Many young people don’t realise just how many animals visit their backyards, local parks or school grounds during the day or night. Teaching them to identify animal tracks is an excellent way to connect and understand the natural world surrounding them and the secrets it doesn’t always display. You don’t have to be in the jungle or deep forest to be an animal tracker. Animal tracks are often as close as your backyard or garden.

Tracking is something best learnt by doing. And you know we love that!

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To find natural spaces in your local area, here are some ideas:

  • Your first stop should be your backyard, if you have one; it is home to many animals and insect life
  • Look for green areas on Google Maps and zoom in to see them labelled as parks, reserves and gardens.
  • Search the internet for green spaces in your suburb or area; this could include community groups or the
  • local council webpages.
  • Go for a walk and explore!

Urban natural areas are often designed to be accessible to all. However, if you have specific access requirements, information can often be found from local councils or web pages providing information on amenities and the types of track surfaces in each park.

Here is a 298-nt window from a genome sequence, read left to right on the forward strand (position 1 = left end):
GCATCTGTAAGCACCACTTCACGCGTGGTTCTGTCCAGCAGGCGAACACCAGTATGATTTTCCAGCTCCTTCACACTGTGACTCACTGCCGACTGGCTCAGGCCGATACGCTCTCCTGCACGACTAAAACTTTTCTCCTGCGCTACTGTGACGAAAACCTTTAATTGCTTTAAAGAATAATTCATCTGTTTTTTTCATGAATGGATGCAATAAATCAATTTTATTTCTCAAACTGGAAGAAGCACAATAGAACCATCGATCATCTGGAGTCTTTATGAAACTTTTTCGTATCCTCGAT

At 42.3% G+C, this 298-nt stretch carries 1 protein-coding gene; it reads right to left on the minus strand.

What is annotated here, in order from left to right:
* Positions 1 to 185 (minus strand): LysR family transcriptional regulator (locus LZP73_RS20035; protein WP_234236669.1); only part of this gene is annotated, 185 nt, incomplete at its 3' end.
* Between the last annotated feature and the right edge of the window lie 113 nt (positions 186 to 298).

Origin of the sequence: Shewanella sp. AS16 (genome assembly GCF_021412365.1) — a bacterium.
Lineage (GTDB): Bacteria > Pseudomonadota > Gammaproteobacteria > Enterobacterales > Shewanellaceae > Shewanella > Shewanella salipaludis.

Australian animals are either nocturnal or crepuscular, so apart from the cockatoos, rosellas, and honeyeaters we can see during the day, how do we find them?

Daylight hours are the best time for planning. Look for large scale signs – also known as sign tracking, like travel routes and dens. Explore your local area for less popular sections with more tree and ground cover, a wide variety of vegetation and preferably have soft trail surfaces; this is called landscape tracking - identifying islands within a landscape where animals will frequent. Areas of soft ground, sand or mud are ideal.

Once you have identified several islands, search each for medium scale signs such as rubbed or polished trees and posts, hair or feathers on the ground, scratch marks or scats. Although the above article focuses on tracking wild North American species, the same techniques can be used to find signs of the local brush-tailed possum or white skink, amongst others.

Plan to visit your island again in the late afternoon in order to prepare. To recover the best tracks, smooth areas of sand or soft ground a little and take snapshots for reference later. If there is no suitable island, or your island is unsuccessful, refer to the Make a Trap section below.